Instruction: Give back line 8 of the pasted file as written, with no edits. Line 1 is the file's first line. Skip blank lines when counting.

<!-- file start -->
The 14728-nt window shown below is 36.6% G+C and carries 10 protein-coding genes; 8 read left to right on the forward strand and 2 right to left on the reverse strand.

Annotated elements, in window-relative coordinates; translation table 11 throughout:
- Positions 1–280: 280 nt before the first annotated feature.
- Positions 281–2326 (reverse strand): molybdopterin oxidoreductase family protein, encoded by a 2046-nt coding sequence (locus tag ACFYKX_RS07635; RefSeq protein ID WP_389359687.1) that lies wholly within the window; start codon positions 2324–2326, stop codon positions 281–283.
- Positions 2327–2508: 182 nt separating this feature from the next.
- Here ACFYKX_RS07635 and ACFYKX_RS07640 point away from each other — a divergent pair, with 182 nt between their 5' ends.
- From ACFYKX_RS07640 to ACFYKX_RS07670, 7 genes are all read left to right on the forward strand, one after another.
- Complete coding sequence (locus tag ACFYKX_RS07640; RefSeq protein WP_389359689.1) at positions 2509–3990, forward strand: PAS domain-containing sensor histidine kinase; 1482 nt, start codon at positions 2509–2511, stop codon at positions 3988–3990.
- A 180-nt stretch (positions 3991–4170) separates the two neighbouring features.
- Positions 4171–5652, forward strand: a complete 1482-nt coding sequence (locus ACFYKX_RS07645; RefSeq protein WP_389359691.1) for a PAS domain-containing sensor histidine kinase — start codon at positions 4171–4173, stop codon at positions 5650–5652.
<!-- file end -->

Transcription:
- Complete coding sequence (locus tag ACFYKX_RS07640; RefSeq protein WP_389359689.1) at positions 2509–3990, forward strand: PAS domain-containing sensor histidine kinase; 1482 nt, start codon at positions 2509–2511, stop codon at positions 3988–3990.